In 1918, Miss Theresa Wolfson, a special investigator of the National Child Labor Committee, conducted a survey of child labor conditions in North Carolina and published her findings in The News & Observer. Here are some of the conditions found in the towns of Durham and Asheville.
This week the N.C. Museum of History opens a a sumertime lobby-case exhibit in recognition of the 80th anniversary of the Miss North Carolina Scholarship Pageant. In 1961, writer Hugh Mulligan took a light-hearted look at the opportunities a young lady had to become royalty.
In an era of live-streaming video, here’s a look back at where it all began, with local TV programming. In 1979, N&O writer Jane Welch profiled two local shows that started in the 1950s and were still going strong.
The national fad for yo-yoing struck the country about 1932, when citizens of all ages discovered the toy and purchased millions with the same lack of restraint they went after miniature golf. The obsession waned a bit before returning in 1940.
Moms are nothing if not problem solvers. In 1961, Clarice B. Wicker, wife of a state legislator and mother of a future lieutenant governor, took matters into her own hands to solve a problem of highway safety before seat belts became standard equipment on American cars. N&O writer Joan Brock Years interviewed the full-time mother and part-time inventor.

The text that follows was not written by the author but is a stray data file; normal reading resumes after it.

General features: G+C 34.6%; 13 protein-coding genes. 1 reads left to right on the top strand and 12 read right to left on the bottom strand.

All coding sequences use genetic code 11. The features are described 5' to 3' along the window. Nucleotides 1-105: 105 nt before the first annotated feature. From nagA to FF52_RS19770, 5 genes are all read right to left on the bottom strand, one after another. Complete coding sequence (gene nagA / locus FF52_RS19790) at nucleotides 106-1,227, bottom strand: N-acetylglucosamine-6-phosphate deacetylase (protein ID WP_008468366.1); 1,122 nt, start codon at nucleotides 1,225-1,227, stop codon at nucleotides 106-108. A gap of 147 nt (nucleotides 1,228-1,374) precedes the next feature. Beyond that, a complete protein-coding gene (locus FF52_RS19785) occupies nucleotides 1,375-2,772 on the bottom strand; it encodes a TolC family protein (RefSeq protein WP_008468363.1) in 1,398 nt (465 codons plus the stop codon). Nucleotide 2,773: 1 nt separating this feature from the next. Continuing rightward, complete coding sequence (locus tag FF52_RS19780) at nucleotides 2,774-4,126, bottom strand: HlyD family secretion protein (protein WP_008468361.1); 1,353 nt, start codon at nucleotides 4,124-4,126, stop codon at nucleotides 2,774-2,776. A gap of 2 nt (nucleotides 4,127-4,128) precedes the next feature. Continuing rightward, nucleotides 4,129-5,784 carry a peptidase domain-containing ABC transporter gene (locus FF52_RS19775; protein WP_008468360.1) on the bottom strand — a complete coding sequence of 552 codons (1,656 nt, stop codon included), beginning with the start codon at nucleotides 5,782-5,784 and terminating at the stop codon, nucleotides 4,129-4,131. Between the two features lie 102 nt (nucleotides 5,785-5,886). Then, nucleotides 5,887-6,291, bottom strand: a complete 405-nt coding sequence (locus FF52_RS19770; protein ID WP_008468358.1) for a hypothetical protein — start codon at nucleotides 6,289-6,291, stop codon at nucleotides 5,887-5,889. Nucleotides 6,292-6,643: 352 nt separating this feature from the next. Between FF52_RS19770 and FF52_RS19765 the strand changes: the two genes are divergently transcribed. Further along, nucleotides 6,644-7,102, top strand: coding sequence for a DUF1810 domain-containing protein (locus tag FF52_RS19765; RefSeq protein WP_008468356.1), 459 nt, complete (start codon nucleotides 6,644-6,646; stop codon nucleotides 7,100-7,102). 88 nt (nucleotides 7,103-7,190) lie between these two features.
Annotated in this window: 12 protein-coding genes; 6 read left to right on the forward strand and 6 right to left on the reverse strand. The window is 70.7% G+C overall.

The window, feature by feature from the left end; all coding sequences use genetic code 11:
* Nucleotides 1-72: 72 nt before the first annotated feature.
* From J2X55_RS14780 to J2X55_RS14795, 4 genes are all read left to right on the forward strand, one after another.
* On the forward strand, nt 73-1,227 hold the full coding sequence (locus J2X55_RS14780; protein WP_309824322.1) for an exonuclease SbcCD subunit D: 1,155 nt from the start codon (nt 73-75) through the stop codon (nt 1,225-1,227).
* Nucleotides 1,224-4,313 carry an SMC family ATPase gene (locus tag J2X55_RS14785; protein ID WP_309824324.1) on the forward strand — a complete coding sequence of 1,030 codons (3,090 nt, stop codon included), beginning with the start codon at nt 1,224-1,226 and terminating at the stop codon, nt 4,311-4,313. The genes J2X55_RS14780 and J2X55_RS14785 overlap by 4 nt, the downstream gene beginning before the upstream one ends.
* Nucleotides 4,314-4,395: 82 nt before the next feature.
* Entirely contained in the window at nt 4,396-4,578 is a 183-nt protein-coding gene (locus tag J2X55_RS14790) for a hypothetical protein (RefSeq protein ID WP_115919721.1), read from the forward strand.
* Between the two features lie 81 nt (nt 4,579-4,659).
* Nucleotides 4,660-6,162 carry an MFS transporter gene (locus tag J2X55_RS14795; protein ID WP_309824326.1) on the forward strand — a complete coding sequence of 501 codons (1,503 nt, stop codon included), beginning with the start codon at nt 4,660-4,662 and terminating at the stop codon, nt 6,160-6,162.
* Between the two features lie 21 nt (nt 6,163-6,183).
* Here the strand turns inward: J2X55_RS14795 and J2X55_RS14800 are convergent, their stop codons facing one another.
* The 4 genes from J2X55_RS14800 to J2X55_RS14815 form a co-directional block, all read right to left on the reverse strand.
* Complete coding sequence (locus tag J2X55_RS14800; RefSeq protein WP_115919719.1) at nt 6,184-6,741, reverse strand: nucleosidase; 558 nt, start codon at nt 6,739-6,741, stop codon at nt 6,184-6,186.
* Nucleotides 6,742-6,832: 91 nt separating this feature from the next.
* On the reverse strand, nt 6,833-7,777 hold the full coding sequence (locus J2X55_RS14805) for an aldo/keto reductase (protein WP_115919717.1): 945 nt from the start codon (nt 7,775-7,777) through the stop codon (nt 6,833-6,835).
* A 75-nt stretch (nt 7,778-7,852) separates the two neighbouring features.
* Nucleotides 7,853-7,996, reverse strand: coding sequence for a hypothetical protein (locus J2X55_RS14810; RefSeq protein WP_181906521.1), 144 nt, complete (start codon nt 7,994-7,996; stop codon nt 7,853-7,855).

When the United States entered World War I in the spring of 1917, a number of German civilians found themselves in “enemy territory” and were detained at the internment camp set up at the Mountain Park Hotel in Hot Springs. A special report in The News & Observer took a look at conditions of the camp.
The historic St. Agnes Hospital will be the subject of a program called “Envision Saint Agnes,” hosted by St. Augustine’s University and the City of Raleigh’s Office of Raleigh Arts on April 8. In 1953, writer Margaret Haywood took a look at the history of the then-57-year-old institution.